Saturday, April 1, 2017

The Public Service Loan Forgiveness Program

Always read the Business Section, kiddos.  Beyond the outrages we all expect - Steve Bannon et al. being insanely wealthy for instance, the Russia / Wiretapping talk being a bunch of total hoo-hah, and so forth - there are often overlooked, genuine, honest-to-goodness outrages hiding in plain sight.

For instance, the Department of Education may be invalidating claims submitted under the Public Service Loan Forgiveness Program, effectively destroying the personal finances of anyone who's signed up for public service under the assumption that their student loans would be forgiven.

The bulk of this blog post is derived from this NYT article and this Forbes article.  (For the record, the Forbes article takes a much more generous view of what is likely to happen to the people getting the shaft from the Dept. of Education than I do.)

What is the Public Service Loan Forgiveness Program?  It is a program created on a bipartisan basis in 2007 - the end of the W. Bush years - that allows you to have your student debt forgiven if you meet the following criteria: (1) you work in public service, i.e., at a job that pays far less than its private sector equivalent, for ten years or longer, and (2) you make 120 eligible on-time payments.

In other words, it isn't a "get out of jail free" card for student debt - you must take a lower-paying job than you would otherwise for an entire decade of your life, and furthermore, you must make payments that entire time.

But if you do that, your student debt is forgiven!  If it sounds like a tremendous win-win for both public service and for countless young professionals who can, with their student loan forgiven, following ten years of public service, leave public service for the private sector (and an accompanying larger paycheck), with their old public service roles filled by a new generation of Americans benefitting from the Public Service Loan Forgiveness Program, that's because... drum roll please... it is a win-win!!!

Staggeringly, 25 percent of the nation's workforce may qualify for the program.  But have you ever heard of it?  I had barely heard of it myself.  It's certainly not something that's talked about very often, and unsurprisingly, less than 553,000 people have taken advantage of it.

Those 553,000 people may be in the process of getting totally screwed over by the Dept. of Education, however, which has recently taken to reversing the certifications issued to participate in the program - leaving people who deliberately chose lower-paying public service jobs over higher-paying private sector jobs for years on end with a sudden new burden of debt they had not been counting on.

The Department of Education has issued no reason as to why certifications issued to student debt holders under the program are now being reversed (emphases added mine):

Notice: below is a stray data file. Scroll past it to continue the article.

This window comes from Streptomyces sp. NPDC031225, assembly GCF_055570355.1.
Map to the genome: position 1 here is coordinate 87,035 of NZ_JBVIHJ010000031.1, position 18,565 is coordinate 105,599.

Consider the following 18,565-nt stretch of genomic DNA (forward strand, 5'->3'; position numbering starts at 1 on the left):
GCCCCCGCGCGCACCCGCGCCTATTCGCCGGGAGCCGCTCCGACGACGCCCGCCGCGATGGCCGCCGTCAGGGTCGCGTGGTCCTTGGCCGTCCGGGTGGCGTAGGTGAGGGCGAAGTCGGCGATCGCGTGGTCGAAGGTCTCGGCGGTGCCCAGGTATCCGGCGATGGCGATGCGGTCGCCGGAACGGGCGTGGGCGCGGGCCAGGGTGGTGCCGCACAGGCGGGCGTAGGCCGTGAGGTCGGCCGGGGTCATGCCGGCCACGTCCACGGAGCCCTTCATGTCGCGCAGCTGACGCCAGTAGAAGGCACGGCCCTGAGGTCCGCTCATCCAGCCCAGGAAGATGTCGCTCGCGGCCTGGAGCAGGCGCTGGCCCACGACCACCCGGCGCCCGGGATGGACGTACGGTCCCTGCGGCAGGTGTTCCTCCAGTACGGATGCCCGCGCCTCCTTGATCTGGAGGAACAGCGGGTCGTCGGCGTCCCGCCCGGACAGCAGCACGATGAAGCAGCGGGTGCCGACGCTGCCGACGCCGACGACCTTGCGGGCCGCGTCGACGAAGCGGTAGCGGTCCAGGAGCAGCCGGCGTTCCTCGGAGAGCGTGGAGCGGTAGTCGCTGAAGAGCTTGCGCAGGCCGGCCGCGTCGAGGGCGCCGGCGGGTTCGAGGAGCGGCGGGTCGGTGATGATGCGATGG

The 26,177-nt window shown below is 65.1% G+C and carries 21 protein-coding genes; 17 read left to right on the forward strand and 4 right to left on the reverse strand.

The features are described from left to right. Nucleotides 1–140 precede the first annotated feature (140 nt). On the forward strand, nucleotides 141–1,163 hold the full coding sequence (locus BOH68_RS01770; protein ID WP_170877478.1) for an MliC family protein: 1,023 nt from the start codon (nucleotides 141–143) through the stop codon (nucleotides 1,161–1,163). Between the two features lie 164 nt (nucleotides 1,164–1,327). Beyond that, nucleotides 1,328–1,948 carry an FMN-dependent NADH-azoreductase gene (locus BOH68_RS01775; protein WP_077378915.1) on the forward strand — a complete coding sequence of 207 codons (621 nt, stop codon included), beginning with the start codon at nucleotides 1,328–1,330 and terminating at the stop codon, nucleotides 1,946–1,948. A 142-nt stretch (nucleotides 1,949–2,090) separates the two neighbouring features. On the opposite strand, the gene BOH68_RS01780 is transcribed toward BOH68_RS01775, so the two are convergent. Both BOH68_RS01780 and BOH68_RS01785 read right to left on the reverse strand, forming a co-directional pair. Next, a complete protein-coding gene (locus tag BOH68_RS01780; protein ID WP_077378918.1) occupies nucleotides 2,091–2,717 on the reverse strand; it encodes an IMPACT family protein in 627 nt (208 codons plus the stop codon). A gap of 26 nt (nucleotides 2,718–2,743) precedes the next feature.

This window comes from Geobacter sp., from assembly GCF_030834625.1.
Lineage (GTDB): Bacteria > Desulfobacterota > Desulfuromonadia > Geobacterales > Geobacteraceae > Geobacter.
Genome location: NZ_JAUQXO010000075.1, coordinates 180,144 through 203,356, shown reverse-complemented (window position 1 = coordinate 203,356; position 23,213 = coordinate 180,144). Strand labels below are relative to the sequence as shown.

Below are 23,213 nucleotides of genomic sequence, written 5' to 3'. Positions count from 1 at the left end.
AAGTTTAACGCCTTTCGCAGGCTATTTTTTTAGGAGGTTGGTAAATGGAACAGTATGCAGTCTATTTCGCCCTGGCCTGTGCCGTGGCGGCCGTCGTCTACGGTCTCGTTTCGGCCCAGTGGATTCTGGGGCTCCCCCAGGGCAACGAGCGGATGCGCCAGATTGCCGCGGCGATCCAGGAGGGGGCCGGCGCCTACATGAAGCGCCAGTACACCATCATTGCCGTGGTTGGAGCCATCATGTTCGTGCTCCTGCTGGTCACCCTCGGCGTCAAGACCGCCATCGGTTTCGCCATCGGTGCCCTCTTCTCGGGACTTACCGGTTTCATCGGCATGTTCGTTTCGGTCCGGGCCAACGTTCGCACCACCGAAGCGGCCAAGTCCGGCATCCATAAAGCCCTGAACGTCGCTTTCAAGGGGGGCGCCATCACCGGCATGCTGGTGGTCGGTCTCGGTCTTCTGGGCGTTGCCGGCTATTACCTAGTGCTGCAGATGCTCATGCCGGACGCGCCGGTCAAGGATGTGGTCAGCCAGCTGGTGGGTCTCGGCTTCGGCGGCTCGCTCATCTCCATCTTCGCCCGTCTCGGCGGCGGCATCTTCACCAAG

[Jaime Rudert, now plaintiff in a suit against the Dept. of Education] submitted the certification form in 2012 and received a letter from [FedLoan Servicing, administrator of the Pubic Service Loan Forgiveness Program] affirming that his work as a lawyer at Vietnam Veterans of America, a nonprofit aid group, qualified him for the forgiveness program. But in 2016, after submitting his latest annual recertification note to FedLoan, he got a denial note.

The decision was retroactive, he was told. None of his previous work for the group would be considered valid for the loan forgiveness program.

What changed? Mr. Rudert said he did not know. After filing a complaint with the Consumer Financial Protection Bureau, he received a reply from FedLoan saying that his application “had initially been approved in error.” He has not been told what the error was, and has not found any way to appeal the decision. (NY Times)

Who is responsible for this turn of events?  Someone at FedLoan?  Someone higher up at the Department of Education?

Even if the program were to never expand to include the one in four Americans it might benefit, there's still more than half a million people getting screwed here to the tune of many, many thousands of dollars.  Their whole lives' financial planning has been thrown a serious and unexpected curveball, as a result not of a market downturn or natural disaster, but an outright lie

Lest you think this is a story of screwing over 553,000 lawyers (those shysters!), rest assured:

The program generally covers people with federal student loans who work for 10 years at a government or nonprofit organization, a diverse group that includes public school employees, museum workers, doctors at public hospitals and firefighters. (NY Times)

The chicanery of the Dept. of Education may not issue from a directive from President Trump himself.  I am not advancing that claim.  However, it's happening on his watch and therefore it's his problem.  He'll either deal with it or not.  I would put money on "not," but I'd love to be proven wrong about that.

For now, speaking as someone who worked many years with public-sector attorneys who were earning about as much money as I earn as a secretary in the private sector, my heart goes out to any young well-meaning kid who is getting the shaft as the result of this turn of affairs.  And firefighters!  Good lord.  This country, sometimes.

On another subject, and to close this post out, there's a fine little Krugman vs. Baker spat right now, concerning trade.  I think Baker wins this round.  Both posts are short, and worth your time.  There's one thing Donald Trump is, rhetoric-wise, right on about, and that is that "free trade" has produced a handful of winners and plenty of working-class losers.  It's just a shame that is he is, as many of us suspected from the get-go, all talk and no walk.

p.s.: don't forget the Consumer Financial Protection Bureau.

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